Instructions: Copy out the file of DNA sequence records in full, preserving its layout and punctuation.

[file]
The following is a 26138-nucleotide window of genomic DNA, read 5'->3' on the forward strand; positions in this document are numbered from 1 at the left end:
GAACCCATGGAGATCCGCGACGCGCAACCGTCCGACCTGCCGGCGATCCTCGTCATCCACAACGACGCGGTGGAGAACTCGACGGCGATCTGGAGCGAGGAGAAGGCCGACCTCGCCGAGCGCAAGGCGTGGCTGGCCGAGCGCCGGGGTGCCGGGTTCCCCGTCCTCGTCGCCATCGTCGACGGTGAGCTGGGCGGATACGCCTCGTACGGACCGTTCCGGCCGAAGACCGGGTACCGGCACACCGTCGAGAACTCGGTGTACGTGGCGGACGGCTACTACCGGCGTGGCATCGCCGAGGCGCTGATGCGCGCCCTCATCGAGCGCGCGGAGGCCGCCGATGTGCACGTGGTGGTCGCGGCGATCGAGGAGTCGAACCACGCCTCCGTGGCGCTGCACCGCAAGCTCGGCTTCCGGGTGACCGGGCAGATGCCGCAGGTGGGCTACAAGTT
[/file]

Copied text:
The following is a 26138-nucleotide window of genomic DNA, read 5'->3' on the forward strand; positions in this document are numbered from 1 at the left end:
GAACCCATGGAGATCCGCGACGCGCAACCGTCCGACCTGCCGGCGATCCTCGTCATCCACAACGACGCGGTGGAGAACTCGACGGCGATCTGGAGCGAGGAGAAGGCCGACCTCGCCGAGCGCAAGGCGTGGCTGGCCGAGCGCCGGGGTGCCGGGTTCCCCGTCCTCGTCGCCATCGTCGACGGTGAGCTGGGCGGATACGCCTCGTACGGACCGTTCCGGCCGAAGACCGGGTACCGGCACACCGTCGAGAACTCGGTGTACGTGGCGGACGGCTACTACCGGCGTGGCATCGCCGAGGCGCTGATGCGCGCCCTCATCGAGCGCGCGGAGGCCGCCGATGTGCACGTGGTGGTCGCGGCGATCGAGGAGTCGAACCACGCCTCCGTGGCGCTGCACCGCAAGCTCGGCTTCCGGGTGACCGGGCAGATGCCGCAGGTGGGCTACAAGTT